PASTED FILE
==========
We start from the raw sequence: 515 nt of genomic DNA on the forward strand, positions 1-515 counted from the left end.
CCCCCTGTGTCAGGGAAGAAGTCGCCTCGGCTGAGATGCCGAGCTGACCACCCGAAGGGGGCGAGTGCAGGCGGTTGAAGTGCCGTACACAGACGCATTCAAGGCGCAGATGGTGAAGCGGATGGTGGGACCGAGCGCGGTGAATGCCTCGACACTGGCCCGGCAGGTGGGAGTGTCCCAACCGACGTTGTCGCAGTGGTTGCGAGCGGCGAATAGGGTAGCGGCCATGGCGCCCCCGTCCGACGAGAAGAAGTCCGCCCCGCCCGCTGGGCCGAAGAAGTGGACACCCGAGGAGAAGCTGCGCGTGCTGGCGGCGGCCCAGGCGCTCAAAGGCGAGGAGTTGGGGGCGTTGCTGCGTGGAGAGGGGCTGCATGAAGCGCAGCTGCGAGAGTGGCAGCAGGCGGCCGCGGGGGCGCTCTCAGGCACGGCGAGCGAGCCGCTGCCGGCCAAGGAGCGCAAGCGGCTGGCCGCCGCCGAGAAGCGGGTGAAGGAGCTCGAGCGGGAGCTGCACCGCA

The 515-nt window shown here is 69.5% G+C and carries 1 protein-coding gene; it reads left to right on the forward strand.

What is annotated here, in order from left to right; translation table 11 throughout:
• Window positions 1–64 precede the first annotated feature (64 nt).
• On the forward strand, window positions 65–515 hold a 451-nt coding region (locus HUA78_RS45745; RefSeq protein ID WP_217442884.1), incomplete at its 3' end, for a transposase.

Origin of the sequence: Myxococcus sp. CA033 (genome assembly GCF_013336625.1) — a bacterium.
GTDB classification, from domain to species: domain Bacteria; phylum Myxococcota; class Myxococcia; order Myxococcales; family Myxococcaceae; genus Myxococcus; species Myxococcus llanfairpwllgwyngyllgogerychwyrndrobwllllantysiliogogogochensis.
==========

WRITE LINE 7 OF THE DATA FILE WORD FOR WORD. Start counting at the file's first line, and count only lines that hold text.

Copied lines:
Origin of the sequence: Myxococcus sp. CA033 (genome assembly GCF_013336625.1) — a bacterium.